Summer remix

Ten stories you may have missed this summer (and should read now as the new school year kicks in)

PHOTO: Caroline Bauman
Gabrielle Colburn, 7, adds her artistic flair to a mural in downtown Memphis in conjunction with the XQ Super Schools bus tour in June.

Labor Day used to signal the end of summer break and the return to school. That’s no longer the case in Tennessee, but the long holiday is a good time to catch up on all that happened over the summer. Here are 10 stories to get you up to speed on K-12 education in Tennessee and its largest school district.

TNReady is back — with a new test maker.

Last school year ended on a cliffhanger, with the State Department of Education canceling its end-of-year tests for grades 3-8 in the spring and firing testmaker Measurement Inc. after a series of missteps. In July, Commissioner Candice McQueen announced that Minnesota-based Questar will pick up where Measurement Inc. left off. She also outlined the state’s game plan for standardized tests in the coming year.

But fallout over the state’s failed TNReady test in 2015-16 will be felt for years.

The one-year void in standardized test scores has hit Tennessee at the heart of its accountability system, leaving the state digging for other ways to assess whether all of its students are improving.

Speaking of accountability, Tennessee also is updating that plan under a new federal education law.

The state Department of Education has been working with educators, policymakers and community members on new ways to evaluate schools in answer to the federal Every Student Succeeds Act, or ESSA, which requires states to judge schools by non-academic measures as well as test scores.

Meanwhile, issues of race and policing have educators talking about how to foster conversations about social justice in school.

In the wake of police-related killings that rocked the nation, five Memphis teachers talked about how they tackle difficult conversations about race all year long.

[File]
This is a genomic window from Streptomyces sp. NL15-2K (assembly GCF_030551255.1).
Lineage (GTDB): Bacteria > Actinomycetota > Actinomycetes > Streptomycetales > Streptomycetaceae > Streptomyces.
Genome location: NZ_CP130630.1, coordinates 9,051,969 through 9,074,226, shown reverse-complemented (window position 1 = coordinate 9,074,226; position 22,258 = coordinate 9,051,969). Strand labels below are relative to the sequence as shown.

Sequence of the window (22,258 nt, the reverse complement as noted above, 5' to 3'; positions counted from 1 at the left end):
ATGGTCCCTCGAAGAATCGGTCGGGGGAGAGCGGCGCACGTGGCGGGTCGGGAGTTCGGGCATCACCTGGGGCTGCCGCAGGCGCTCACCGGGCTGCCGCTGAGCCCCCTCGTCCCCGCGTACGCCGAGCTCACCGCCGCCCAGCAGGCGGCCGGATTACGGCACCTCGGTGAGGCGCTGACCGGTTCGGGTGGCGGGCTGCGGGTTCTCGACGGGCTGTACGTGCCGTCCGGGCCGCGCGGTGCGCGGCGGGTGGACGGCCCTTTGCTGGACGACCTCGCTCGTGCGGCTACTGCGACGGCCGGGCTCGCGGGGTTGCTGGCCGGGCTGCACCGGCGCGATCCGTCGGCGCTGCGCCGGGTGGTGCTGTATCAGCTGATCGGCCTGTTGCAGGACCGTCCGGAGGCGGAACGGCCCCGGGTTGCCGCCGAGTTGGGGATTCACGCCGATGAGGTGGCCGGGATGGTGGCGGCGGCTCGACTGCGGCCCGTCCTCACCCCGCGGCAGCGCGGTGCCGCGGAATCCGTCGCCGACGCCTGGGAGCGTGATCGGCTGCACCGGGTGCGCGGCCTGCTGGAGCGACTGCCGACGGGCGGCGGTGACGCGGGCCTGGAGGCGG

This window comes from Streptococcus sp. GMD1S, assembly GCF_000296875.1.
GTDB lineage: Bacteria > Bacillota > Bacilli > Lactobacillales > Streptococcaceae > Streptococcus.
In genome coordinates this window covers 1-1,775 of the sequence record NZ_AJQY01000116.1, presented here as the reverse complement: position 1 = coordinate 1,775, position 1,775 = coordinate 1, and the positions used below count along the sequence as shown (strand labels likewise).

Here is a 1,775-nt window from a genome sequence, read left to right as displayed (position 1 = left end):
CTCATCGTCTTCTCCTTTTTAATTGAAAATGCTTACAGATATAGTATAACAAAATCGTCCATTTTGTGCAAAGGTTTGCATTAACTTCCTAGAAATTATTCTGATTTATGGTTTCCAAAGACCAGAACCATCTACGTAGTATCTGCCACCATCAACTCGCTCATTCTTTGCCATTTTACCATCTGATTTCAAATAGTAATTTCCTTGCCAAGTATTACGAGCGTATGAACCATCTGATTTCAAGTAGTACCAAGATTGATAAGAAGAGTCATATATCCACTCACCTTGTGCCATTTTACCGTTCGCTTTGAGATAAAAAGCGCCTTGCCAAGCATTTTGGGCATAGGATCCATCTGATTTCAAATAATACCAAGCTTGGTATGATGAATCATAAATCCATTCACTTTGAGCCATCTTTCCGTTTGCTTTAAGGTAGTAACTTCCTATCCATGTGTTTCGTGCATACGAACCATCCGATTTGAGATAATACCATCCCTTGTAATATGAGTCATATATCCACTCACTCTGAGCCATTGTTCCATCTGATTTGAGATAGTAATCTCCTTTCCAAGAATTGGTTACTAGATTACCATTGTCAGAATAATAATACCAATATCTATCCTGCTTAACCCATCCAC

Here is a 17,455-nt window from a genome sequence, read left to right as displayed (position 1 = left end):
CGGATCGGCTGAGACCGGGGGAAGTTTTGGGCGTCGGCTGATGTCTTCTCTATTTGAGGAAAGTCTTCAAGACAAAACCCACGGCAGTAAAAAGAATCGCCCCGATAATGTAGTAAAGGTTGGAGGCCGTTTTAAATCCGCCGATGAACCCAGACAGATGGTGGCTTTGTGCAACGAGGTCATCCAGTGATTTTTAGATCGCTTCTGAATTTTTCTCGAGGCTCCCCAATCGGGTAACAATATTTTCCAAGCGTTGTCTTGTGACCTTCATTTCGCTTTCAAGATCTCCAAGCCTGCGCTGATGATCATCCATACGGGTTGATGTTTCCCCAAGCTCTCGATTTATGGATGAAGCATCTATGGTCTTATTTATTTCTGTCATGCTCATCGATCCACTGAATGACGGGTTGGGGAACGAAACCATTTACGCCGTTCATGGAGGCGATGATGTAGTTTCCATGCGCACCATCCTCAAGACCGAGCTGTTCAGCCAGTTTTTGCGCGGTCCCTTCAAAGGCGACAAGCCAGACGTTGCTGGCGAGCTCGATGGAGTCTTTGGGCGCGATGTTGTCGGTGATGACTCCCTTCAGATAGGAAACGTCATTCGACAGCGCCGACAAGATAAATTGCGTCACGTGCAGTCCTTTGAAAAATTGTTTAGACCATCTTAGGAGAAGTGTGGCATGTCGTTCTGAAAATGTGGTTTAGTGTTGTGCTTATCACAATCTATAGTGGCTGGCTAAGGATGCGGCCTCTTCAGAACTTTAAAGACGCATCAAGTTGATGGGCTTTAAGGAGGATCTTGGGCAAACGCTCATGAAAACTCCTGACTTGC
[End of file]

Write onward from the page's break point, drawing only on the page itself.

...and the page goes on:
School closures made headlines again in Memphis — with more closings likely.

Closing schools has become an annual event as Tennessee’s largest district loses students and funding, and this year was no exception. The shuttering of Carver and Northside high schools brought the total number of district-run school closures to at least 21 since 2012. And more are likely. This month, Shelby County Schools is scheduled to release a facilities analysis that should set the stage for future closures. Superintendent Dorsey Hopson has said the district needs to shed as many as two dozen schools — and 27,000 seats — over the next four years. A Chalkbeat analysis identifies 25 schools at risk.

Exacerbating the challenges of shifting enrollment, families in Foote Homes scrambled to register their children for school as Memphis’ last public housing project prepared to close this month amid a delay in delivering housing vouchers to move elsewhere.

The new school year has officially begun, with the budget approved not a moment too soon for Shelby County Schools.

District leaders that began the budget season facing an $86 million shortfall eventually convinced county commissioners to significantly increase local funding, while also pulling some money from the school system’s reserve funds. The result is a $959 million budget that gives most of the district’s teachers a 3 percent raise and restores funding for positions deemed critical for continued academic progress.

The district also unveiled its first annual report on its growing sector of charter schools.

With charter schools now firmly entrenched in Memphis’ educational landscape, a Shelby County Schools analysis shows a mixed bag of performance, while calling on traditional and charter schools to learn from each other and promising better ways to track quality.